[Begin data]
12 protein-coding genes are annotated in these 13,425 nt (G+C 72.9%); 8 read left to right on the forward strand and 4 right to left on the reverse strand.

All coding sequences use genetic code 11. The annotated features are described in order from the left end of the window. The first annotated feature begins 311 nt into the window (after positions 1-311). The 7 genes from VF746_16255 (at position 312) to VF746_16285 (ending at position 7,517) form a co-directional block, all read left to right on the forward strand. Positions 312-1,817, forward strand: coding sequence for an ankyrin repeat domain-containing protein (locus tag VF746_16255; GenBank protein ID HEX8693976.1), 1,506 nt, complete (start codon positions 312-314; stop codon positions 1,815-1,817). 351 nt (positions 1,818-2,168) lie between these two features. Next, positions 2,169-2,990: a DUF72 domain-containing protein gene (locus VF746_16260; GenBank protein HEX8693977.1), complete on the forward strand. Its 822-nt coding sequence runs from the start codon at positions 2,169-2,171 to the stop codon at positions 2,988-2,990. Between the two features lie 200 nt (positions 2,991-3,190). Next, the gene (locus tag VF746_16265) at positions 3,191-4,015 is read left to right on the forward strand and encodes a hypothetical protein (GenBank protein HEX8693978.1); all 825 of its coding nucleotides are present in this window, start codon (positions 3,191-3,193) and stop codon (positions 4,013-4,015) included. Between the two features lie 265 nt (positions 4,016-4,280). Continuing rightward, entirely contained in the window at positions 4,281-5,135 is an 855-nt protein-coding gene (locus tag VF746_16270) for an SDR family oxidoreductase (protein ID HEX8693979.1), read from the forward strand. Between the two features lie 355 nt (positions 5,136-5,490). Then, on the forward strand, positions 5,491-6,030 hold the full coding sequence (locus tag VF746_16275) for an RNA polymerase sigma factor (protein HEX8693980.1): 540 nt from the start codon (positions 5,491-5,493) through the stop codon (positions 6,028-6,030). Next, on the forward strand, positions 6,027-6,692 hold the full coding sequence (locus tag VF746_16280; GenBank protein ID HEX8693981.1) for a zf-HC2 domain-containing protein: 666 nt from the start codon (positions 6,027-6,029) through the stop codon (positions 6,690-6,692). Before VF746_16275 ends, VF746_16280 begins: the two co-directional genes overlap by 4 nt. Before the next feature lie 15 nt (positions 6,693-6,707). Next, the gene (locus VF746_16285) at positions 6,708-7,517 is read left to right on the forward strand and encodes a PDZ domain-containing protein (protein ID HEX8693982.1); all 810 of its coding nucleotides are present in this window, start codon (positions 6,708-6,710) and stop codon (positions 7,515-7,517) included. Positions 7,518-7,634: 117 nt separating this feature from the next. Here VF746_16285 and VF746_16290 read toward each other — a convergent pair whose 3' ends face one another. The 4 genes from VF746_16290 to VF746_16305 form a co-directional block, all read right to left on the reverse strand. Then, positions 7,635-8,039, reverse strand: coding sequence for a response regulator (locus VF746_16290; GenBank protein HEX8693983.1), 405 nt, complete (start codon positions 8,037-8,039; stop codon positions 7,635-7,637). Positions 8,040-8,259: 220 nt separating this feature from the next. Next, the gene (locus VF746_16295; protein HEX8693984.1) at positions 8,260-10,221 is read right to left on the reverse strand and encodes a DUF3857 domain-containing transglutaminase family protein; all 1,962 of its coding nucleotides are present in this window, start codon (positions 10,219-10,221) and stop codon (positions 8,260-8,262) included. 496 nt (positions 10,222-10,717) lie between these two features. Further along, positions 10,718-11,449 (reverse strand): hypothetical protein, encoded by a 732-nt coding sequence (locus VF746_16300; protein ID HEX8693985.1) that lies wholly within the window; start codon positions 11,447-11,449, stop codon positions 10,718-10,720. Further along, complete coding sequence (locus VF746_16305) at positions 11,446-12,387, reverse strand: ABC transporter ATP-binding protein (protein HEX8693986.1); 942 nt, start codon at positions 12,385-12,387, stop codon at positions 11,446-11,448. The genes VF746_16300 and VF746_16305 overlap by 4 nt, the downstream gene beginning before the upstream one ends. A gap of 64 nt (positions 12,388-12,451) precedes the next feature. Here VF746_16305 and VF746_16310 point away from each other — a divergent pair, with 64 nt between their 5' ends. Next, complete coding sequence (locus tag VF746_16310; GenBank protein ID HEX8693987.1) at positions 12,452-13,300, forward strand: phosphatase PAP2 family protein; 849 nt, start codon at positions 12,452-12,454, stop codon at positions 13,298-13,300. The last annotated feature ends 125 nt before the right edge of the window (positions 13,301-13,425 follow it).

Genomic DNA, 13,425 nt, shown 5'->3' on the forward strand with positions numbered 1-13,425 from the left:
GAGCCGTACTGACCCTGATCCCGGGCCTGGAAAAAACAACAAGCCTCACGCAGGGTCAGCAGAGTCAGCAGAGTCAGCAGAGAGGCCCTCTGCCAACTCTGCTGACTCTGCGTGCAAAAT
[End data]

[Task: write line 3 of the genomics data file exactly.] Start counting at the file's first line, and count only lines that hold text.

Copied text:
Genomic DNA, 13,425 nt, shown 5'->3' on the forward strand with positions numbered 1-13,425 from the left: